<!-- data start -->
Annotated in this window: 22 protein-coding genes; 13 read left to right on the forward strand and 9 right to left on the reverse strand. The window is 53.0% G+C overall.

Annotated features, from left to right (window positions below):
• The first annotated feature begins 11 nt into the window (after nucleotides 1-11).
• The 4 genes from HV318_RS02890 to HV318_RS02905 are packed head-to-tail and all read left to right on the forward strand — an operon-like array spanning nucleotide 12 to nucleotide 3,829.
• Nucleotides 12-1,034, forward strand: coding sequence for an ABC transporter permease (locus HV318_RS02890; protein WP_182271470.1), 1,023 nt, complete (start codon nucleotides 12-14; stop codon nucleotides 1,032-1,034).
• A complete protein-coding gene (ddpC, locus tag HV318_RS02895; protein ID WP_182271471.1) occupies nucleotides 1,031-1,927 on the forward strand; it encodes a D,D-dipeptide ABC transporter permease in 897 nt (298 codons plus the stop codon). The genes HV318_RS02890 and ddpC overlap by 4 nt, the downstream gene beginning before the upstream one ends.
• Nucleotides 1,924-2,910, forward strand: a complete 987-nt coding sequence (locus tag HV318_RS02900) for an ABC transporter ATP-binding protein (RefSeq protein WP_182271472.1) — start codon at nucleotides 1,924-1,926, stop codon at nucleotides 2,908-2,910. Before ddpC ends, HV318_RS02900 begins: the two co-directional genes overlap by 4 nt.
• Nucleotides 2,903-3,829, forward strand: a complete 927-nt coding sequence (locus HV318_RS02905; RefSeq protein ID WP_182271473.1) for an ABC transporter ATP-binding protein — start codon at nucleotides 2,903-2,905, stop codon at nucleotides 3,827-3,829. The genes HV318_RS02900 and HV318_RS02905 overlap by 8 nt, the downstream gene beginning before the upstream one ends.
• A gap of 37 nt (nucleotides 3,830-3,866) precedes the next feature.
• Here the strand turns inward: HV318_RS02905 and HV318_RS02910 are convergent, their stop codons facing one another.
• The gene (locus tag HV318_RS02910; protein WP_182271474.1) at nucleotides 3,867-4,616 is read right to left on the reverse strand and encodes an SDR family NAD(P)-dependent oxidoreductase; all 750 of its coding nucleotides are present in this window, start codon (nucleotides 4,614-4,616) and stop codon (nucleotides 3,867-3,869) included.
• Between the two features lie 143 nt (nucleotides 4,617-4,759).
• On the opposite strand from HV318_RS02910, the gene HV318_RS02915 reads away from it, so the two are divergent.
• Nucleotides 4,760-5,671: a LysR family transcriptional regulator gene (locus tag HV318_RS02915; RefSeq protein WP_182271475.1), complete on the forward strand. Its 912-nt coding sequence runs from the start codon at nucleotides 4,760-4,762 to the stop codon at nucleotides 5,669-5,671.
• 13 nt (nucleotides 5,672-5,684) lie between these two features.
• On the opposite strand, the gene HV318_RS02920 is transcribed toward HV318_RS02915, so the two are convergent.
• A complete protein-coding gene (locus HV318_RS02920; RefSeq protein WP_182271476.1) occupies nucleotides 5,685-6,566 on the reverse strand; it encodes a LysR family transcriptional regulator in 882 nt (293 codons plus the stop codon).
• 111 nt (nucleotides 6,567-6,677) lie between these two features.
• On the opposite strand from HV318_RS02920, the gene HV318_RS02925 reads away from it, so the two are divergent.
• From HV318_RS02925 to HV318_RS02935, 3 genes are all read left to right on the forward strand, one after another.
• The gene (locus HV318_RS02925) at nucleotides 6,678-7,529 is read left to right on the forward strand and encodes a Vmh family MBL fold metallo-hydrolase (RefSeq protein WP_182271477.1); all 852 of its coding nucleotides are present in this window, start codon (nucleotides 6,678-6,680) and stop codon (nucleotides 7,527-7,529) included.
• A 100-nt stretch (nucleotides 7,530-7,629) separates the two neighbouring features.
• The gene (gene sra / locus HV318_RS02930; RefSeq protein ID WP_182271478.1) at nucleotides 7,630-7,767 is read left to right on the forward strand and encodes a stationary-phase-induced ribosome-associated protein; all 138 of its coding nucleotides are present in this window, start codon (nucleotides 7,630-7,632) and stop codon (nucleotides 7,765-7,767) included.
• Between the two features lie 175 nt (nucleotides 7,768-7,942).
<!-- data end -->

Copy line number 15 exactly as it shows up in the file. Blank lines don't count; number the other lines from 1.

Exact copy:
• 13 nt (nucleotides 5,672-5,684) lie between these two features.